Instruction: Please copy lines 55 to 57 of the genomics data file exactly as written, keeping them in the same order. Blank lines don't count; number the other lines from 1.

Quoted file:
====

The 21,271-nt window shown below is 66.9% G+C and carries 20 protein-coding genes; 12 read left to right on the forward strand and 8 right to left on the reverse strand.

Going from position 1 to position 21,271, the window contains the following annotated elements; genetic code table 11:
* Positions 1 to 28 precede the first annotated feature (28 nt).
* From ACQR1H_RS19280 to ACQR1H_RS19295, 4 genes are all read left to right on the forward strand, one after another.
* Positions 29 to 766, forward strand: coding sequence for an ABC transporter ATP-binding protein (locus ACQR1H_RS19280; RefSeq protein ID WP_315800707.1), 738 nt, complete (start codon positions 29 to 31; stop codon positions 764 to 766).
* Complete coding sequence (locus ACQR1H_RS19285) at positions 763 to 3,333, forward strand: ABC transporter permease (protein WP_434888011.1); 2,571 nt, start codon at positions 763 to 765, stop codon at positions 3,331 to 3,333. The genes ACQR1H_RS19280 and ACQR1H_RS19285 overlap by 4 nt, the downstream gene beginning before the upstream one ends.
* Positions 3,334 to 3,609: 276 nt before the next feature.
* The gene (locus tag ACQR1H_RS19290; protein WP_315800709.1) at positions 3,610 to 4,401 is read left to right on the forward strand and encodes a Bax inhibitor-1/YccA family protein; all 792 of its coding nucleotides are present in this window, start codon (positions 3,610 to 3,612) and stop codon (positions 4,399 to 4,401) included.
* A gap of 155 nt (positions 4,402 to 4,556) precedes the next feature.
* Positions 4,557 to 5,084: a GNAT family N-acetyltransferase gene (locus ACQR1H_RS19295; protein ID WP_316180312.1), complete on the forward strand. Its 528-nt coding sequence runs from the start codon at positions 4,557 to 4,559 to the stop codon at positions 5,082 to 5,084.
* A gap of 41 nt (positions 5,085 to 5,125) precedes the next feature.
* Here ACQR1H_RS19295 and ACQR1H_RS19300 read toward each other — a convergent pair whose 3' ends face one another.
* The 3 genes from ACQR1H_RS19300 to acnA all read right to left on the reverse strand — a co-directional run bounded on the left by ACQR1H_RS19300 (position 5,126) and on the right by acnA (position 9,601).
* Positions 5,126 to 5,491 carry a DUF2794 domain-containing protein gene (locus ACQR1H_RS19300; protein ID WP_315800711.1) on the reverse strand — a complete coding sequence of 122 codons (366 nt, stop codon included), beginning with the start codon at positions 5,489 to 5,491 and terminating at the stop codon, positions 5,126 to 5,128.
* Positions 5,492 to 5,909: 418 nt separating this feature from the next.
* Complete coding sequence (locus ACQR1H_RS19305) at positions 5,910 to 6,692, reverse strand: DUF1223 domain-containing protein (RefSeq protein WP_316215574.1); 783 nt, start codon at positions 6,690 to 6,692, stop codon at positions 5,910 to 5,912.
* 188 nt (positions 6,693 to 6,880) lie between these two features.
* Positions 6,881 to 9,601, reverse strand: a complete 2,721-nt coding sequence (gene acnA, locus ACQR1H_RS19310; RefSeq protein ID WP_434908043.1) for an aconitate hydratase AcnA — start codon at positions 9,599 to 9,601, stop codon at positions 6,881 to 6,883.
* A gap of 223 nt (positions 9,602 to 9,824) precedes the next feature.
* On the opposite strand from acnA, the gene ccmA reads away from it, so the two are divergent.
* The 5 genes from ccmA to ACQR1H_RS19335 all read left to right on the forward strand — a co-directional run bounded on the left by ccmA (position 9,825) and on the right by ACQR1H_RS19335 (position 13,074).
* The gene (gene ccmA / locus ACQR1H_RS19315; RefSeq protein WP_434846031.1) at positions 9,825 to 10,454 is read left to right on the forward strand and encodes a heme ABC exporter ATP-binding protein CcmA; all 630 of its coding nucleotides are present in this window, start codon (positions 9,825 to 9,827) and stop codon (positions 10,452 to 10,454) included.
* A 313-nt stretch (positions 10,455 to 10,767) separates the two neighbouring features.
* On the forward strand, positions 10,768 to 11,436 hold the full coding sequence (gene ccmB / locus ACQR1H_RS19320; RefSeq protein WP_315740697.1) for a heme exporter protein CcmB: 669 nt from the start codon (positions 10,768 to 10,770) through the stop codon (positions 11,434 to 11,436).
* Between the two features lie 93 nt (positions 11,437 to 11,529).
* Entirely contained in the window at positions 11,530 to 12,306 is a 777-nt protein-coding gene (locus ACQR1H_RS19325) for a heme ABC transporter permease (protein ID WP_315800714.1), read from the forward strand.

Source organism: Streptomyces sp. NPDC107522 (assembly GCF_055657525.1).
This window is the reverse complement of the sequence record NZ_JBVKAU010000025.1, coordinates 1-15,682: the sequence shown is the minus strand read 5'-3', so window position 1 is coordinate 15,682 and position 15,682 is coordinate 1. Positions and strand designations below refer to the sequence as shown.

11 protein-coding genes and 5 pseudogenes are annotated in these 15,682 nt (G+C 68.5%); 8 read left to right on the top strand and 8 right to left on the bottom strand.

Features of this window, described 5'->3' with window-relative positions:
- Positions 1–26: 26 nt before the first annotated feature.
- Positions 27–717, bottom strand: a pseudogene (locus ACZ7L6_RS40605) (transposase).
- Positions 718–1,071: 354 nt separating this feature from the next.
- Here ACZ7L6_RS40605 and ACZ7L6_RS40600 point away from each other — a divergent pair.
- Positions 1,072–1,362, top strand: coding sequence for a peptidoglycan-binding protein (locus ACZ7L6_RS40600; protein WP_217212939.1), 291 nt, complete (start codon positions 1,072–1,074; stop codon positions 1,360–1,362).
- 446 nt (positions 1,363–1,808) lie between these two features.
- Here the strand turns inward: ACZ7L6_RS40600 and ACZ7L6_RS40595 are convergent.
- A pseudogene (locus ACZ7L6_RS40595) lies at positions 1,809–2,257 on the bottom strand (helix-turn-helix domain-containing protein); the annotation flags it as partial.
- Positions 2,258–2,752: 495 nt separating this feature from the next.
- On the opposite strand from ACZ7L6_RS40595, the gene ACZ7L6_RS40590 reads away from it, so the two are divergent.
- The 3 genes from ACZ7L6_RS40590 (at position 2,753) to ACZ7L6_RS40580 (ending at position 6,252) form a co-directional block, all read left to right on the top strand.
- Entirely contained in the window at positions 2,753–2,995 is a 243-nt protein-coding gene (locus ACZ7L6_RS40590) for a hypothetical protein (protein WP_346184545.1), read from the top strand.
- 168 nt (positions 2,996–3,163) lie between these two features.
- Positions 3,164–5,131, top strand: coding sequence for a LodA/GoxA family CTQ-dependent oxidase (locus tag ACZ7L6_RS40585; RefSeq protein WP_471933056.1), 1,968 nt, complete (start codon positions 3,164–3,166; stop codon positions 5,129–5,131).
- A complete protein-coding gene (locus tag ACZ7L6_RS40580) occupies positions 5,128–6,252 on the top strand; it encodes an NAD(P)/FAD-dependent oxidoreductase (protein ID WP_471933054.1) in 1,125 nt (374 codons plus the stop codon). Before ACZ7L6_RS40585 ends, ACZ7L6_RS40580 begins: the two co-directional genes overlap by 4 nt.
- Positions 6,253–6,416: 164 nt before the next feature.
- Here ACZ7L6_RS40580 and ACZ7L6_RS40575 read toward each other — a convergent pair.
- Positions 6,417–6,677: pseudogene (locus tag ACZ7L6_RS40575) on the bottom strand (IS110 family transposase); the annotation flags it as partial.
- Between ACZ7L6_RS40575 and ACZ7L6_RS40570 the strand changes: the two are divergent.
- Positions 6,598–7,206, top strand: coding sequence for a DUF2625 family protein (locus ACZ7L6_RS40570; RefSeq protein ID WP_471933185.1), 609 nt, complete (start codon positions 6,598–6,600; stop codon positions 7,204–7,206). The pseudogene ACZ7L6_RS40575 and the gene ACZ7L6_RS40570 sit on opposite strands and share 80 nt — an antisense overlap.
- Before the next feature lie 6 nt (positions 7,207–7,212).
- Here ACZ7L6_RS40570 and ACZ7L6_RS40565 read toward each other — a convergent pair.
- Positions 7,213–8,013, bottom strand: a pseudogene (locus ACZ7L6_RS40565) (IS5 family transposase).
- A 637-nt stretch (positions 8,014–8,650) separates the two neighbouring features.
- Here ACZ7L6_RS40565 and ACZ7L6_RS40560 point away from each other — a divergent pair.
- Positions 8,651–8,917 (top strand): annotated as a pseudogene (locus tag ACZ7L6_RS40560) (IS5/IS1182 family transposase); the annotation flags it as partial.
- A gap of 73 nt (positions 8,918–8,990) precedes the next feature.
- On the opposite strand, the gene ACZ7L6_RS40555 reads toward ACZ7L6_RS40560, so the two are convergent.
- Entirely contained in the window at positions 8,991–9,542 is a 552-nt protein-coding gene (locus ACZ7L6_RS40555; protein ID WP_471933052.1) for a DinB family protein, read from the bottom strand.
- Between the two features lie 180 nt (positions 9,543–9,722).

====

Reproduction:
- Here ACZ7L6_RS40565 and ACZ7L6_RS40560 point away from each other — a divergent pair.
- Positions 8,651–8,917 (top strand): annotated as a pseudogene (locus tag ACZ7L6_RS40560) (IS5/IS1182 family transposase); the annotation flags it as partial.
- A gap of 73 nt (positions 8,918–8,990) precedes the next feature.